Lebanese doll startup aims to present a more realistic body image

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My Doll and Me is making dolls that more closely resemble the market they're targeted towards. (Images via My Doll and Me)

Long before touchscreens, virtual reality games, and hardware toys dominated kids’ entertainment, it was just dolls in make-believe fantasy worlds.

Dolls have been witnessing a resurge recently, with startups like Dumya and Theradolls focusing on bringing back the doll experience to make a difference in children's lives, one way or another.

Lebanese doll company My Doll and Me is working on “Arabizing” healthy looking dolls that reflect positive values on girls’ body image. “We want the right culture that can empower little girls in the region,” said cofounder Lamice Joujou.

Wamda met with Joujou to discuss their concept, challenges and triumphs.
Wamda: What is the concept behind My Doll and Me?
Lamice Joujou: We're putting dolls back on trend because now, as you know, is the trend [of] social media and virtual games. We wanted to set the trend of playing with dolls back, but our dolls are not blond with blue eyes and a perfect body. Those dolls set high standards for girls and create problems with their body image. We focus instead on empowering girls.

Wamda: What qualities did you want in the dolls?

Joujou: The most important feature that we were looking for is an innocent, normal-looking girl of 8-10 years of age, with no makeup and without a top-model body. We also wanted the dolls to look like normal Lebanese girls, not American or western. These [dolls] were going to be sold in Lebanese market, and we decided that, for every market we penetrate, we will moderate the features of dolls to fit the country we are targeting.

Wamda: Was this venture self-funded? If so, how much was your first investment?

Joujou: Yes it was self-funded. We used the profit of a previous edutainment company (Frizzy) that we launched in 2005 to secure an investment of $500,000. The money went to cover the renting, design, manufacturing, shipping and graphing of dolls.  

Wamda: When was the first batch manufactured?

Joujou: At the end of 2012. The idea came to us in 2010, but we had to get samples from different factories in China, and we worked on that all year round until we [had] the best looks and features for the dolls. The first batch had around 2000 dolls.

Wamda: What challenges did you face?

Joujou: We faced several challenges in manufacturing. China is far, so going there and coming back several times was tiring. Chinese business people are not like us. Aside from the language barrier, they had their own vision. They can do anything you ask, but  they can just give you really bad quality if you don’t insist and sign contracts. They can also give your concept to anyone who asks for it unless you have copyright.  If you go to china and tell them ‘I want a concept just like My Doll and Me, they will just go and do it. They don't have these kind of ethics that we have here.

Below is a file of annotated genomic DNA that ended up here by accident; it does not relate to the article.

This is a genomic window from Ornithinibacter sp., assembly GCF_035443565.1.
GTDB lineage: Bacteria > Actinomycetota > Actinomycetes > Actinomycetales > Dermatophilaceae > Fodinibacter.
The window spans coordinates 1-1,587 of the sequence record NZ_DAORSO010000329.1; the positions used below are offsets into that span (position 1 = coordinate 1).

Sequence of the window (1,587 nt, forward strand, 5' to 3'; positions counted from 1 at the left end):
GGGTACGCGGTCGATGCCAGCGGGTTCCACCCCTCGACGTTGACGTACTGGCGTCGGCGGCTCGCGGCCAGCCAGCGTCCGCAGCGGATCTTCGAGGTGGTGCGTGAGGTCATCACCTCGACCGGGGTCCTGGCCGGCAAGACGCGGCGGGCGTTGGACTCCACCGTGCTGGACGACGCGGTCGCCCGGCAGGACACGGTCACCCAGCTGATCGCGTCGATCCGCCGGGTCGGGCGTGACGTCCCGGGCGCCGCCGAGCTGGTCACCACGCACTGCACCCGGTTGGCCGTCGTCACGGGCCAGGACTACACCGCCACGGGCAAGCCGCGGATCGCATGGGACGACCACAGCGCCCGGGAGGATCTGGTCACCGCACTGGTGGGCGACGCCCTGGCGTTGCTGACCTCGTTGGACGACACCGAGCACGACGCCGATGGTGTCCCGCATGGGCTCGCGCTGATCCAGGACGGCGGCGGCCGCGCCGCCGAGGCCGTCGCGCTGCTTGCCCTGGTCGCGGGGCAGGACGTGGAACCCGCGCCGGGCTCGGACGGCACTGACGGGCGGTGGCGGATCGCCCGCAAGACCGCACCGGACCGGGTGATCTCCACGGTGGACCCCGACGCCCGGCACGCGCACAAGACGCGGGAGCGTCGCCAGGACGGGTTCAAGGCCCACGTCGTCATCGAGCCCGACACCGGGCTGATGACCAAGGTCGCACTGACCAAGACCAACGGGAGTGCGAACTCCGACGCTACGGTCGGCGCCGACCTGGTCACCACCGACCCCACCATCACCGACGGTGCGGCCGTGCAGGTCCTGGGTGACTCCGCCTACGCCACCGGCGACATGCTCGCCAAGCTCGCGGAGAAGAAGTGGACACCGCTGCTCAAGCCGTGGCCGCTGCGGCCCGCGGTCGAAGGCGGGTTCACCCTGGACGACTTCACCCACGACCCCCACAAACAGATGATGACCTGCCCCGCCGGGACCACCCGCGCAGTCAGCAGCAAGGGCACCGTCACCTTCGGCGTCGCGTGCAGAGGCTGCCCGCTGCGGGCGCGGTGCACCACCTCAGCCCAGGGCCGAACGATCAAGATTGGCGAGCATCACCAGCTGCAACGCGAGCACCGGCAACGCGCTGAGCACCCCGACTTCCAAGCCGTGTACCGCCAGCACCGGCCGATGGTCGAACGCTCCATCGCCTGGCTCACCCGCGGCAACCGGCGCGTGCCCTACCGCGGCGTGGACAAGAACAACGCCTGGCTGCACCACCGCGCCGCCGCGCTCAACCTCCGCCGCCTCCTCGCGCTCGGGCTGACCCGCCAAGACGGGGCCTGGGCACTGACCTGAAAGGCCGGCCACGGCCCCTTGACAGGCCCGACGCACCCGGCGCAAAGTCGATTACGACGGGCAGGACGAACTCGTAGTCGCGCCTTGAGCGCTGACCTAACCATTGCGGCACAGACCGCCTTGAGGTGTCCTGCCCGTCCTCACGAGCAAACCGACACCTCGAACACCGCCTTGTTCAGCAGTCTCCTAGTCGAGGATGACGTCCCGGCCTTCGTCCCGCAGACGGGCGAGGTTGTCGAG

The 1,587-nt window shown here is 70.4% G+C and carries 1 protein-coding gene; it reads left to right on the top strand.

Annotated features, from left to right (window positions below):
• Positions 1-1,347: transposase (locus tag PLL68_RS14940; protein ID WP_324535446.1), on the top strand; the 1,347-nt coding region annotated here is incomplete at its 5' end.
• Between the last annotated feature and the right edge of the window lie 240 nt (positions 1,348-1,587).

Wamda: How long did it take you to start generating enough profit to cover the costs?

Joujou: Very recently actually around; six or seven months ago. We had a big investment to cover, and there was always ongoing money for new doll outfits and seasonal renting spaces. The market in Lebanon is not very big, and people don’t have high purchasing power, so the investment needs time to be covered.  

How long did it take for the dolls  to be sold out? And what is the cost of the dolls?

Joujou: We sold out in the first year. A doll costs between $65 and $75.

Wamda: Where can people buy your dolls?

Joujou: We have a little store in Verdun, and we have seasonal stores in malls like ABC and Beirut souks. We also market our dolls through Facebook, and we have a delivery system locally and abroad. Our online store is coming in September.

Wamda: Were you inspired by Fulla?

Joujou: Fulla is a “Barbie”, and we're not into “Barbies”. Barbie is this small, plastic, skinny dolls of barely twenty centimeters, and our doll is 50 to 100 cm [in length], and it’s fluffy not made of plastic.

Wamda: How old are your customers?

Joujou: We set out target for girls as young as three to five, and then when we launched our concept, we discovered that girls of older age were encouraged by their mothers and grandmothers to buy our dolls. So our [age] target shot up to girls of 8-14 yrs of age.

Wamda: What are your future sales target?

Joujou: We should have sold between 5,000 to 10,000 dolls by end of 2016, and opened two new branches.

Wamda: Where do you plan to expand?

Joujou: We're working on selling our concept as a franchise in the GCC and in MENA markets, and we have a deal coming up. We also want to expand to the far east like Pakistan and India and Latin America.

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